The US Presidential election - Key lessons for investors and forecasters

The surprise election of Mr Donald Trump as 45th President of the United States – by a convincing majority in the electoral college – raises four questions that forecasters and investors need to confront.

  1. Why did Mr Trump win?
  2. What inferences – if any – can investors make about a global anti-establishment movement?
  3. Following on from the surprise Brexit decision, why did the polls fail to predict Mr Trump’s victory.
  4. Going forward, what does a Trump presidency look like for risk assets?

Why did Mr Trump win?

The consensus appears to have focussed on income disparities and growing disillusionment in the community around globalisation.  The fact that Mr Trump was able to break the Democratic ‘fire wall’ of the rust belt states – Michigan, Pennsylvania, Wisconsin, Ohio – lends support to the view that the President elect was able to mobilise disaffected and marginalised working class males who had either lost their jobs in manufacturing or who harboured aspirations of a return to the once dominant manufacturing base in those states.  Moreover, Mr Trump was able to mobilise and tap into a growing anxiety and frustration among the working and middle classes who have borne the brunt of growing income inequality, which has increased to a level not seen since the early part of the 20th century.

Mr Trump represents the ultimate anti-establishment figure with striking similarities to Mr Silvio Berlusconi, the former Prime Minister of Italy.  Voters in other countries – including Thailand – have also previously elected anti-establishment figures that have had successful business careers.  Of course, an anti-establishment movement is unlikely to gain traction without a sense of economic stagnation, low income growth and anxieties around job security for those who are employed.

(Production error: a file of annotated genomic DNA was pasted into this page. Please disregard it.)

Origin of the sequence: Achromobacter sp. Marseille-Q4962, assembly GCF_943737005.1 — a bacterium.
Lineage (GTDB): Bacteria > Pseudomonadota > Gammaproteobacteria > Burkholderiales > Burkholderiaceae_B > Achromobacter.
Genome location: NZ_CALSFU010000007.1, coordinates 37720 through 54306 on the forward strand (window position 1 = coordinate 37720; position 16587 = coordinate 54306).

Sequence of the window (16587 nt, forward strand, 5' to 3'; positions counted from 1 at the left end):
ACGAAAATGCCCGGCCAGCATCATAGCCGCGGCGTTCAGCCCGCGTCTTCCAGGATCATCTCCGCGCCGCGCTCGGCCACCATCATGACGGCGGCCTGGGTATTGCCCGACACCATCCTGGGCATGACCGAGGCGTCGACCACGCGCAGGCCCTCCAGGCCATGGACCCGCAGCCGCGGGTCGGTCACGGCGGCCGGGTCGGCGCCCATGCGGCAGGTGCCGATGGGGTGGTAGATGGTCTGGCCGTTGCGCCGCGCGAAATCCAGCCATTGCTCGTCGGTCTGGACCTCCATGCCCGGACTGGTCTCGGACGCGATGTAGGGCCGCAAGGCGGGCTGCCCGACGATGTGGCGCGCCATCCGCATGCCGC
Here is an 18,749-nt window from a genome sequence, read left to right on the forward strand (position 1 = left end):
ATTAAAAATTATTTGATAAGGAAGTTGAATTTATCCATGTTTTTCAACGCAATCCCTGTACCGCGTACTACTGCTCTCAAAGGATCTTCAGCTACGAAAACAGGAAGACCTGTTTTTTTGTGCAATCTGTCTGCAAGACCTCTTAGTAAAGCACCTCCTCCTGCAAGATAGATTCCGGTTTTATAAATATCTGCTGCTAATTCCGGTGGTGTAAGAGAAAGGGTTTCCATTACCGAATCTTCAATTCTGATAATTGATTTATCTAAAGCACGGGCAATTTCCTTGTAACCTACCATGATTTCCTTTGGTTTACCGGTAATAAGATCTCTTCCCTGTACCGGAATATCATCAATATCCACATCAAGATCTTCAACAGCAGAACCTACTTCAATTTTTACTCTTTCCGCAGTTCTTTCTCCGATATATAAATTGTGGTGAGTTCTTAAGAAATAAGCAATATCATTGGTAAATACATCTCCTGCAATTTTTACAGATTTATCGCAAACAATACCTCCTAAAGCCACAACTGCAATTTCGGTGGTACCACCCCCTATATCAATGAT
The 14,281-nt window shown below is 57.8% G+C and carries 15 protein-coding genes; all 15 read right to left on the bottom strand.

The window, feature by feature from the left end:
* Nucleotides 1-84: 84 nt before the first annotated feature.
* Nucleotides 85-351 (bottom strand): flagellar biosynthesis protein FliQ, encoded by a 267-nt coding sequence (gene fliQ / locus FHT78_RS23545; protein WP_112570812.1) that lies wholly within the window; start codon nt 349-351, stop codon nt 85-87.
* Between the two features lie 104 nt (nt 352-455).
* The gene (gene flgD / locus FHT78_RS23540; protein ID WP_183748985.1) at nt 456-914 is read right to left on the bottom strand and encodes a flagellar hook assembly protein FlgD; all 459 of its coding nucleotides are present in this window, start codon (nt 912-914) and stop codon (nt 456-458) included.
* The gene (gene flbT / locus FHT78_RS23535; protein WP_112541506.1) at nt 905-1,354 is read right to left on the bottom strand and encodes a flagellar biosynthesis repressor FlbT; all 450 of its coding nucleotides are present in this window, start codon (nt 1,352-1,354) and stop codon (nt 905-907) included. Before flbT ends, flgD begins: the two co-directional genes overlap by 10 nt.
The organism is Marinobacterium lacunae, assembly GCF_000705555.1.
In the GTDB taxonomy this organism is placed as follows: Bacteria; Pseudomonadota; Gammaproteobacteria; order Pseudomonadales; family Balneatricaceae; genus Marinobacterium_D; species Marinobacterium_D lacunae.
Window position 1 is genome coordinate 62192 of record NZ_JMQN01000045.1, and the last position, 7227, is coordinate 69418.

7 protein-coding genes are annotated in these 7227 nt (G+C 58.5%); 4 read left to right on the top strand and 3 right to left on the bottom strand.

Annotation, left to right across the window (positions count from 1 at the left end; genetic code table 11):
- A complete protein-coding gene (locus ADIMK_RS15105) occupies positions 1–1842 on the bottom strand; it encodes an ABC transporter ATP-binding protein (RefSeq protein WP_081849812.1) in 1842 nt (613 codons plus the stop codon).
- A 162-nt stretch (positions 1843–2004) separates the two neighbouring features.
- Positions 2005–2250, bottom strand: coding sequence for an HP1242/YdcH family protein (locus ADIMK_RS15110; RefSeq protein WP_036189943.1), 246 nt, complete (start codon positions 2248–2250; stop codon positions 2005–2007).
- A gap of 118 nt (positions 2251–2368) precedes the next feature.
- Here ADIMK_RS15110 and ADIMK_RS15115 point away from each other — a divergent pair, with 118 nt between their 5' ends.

Nonetheless, the current President’s ratings are at their highest level in over six years.  If a sense of economic stagnation by the forgotten working classes had underpinned Mr Trump’s election, then surely Mr Obama’s approval ratings would have been plumbing new lows rather than lifting to close to historical highs.  Nor would US voters have voted for a Republican controlled Congress.

In terms of the arithmetic of the outcome, it appears that Ms Clinton will win the popular vote by up to 1.5 percentage points but lose the electoral college vote.  For whatever reason, she was not able to mobilise enough supporters in the key swing states.  As the President elect, Mr Trump could well have the lowest popular vote since Mr Bill Clinton in 1992.

What inferences – if any – can investors make about a global anti-establishment movement?

Mr Trump was able to tap into the mood for change and backlash against the establishment not just because of his status as a political novice.  Importantly, he projected an image of a person who was able and willing to speak his mind, and be a straight talker rather than resort to political speak.  It is reasonable to think that his messages and communications were not hostage to spin doctors or focus groups.  Of course, going down this path gains traction only if the message resonate with voters.